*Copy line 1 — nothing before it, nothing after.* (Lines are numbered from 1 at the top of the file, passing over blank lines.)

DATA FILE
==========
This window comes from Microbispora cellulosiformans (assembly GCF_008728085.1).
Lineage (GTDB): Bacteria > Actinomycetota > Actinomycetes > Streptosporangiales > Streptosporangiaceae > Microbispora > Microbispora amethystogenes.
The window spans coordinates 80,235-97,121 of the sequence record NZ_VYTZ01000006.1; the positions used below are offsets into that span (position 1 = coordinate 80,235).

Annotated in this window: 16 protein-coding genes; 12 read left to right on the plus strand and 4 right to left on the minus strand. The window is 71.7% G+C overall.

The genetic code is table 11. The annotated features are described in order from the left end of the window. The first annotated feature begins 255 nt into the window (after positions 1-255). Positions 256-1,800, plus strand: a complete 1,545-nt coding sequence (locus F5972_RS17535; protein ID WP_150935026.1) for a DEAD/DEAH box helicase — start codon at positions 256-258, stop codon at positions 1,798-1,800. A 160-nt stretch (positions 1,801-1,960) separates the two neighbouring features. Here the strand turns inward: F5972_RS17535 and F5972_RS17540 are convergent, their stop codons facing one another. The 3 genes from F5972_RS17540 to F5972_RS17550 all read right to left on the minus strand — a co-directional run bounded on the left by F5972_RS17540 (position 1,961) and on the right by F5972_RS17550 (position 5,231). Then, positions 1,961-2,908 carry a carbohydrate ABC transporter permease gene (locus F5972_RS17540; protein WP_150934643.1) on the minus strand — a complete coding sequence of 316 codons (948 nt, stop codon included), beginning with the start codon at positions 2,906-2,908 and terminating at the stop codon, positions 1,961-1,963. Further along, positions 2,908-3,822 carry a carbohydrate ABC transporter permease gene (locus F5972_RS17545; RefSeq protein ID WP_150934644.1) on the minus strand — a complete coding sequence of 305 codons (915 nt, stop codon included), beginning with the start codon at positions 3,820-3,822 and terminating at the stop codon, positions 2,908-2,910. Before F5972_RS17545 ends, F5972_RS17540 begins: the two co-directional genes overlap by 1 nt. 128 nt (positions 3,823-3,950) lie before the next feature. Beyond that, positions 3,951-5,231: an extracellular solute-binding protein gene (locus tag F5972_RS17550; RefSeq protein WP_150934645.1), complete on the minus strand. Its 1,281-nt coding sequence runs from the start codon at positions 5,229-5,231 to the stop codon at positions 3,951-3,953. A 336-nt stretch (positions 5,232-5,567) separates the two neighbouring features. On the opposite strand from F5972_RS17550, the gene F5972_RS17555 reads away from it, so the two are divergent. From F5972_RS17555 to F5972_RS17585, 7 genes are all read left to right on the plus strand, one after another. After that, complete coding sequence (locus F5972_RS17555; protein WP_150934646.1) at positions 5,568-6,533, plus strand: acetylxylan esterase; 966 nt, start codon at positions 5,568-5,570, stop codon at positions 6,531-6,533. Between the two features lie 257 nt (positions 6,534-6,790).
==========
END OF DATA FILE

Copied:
This window comes from Microbispora cellulosiformans (assembly GCF_008728085.1).